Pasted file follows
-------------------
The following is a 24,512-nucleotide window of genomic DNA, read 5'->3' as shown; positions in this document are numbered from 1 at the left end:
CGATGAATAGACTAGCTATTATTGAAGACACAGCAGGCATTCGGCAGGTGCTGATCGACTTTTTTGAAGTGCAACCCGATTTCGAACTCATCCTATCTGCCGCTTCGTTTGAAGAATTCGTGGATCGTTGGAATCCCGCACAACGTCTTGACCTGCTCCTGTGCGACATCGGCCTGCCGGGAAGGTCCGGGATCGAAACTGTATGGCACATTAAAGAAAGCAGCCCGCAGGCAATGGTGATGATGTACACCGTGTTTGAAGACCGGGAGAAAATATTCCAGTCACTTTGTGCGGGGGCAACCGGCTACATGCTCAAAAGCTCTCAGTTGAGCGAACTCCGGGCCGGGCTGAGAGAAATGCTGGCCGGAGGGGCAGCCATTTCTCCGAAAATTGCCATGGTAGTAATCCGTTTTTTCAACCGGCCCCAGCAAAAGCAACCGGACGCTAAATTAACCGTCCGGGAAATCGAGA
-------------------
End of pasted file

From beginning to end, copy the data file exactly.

The following is a 24,512-nucleotide window of genomic DNA, read 5'->3' as shown; positions in this document are numbered from 1 at the left end:
CGATGAATAGACTAGCTATTATTGAAGACACAGCAGGCATTCGGCAGGTGCTGATCGACTTTTTTGAAGTGCAACCCGATTTCGAACTCATCCTATCTGCCGCTTCGTTTGAAGAATTCGTGGATCGTTGGAATCCCGCACAACGTCTTGACCTGCTCCTGTGCGACATCGGCCTGCCGGGAAGGTCCGGGATCGAAACTGTATGGCACATTAAAGAAAGCAGCCCGCAGGCAATGGTGATGATGTACACCGTGTTTGAAGACCGGGAGAAAATATTCCAGTCACTTTGTGCGGGGGCAACCGGCTACATGCTCAAAAGCTCTCAGTTGAGCGAACTCCGGGCCGGGCTGAGAGAAATGCTGGCCGGAGGGGCAGCCATTTCTCCGAAAATTGCCATGGTAGTAATCCGTTTTTTCAACCGGCCCCAGCAAAAGCAACCGGACGCTAAATTAACCGTCCGGGAAATCGAGA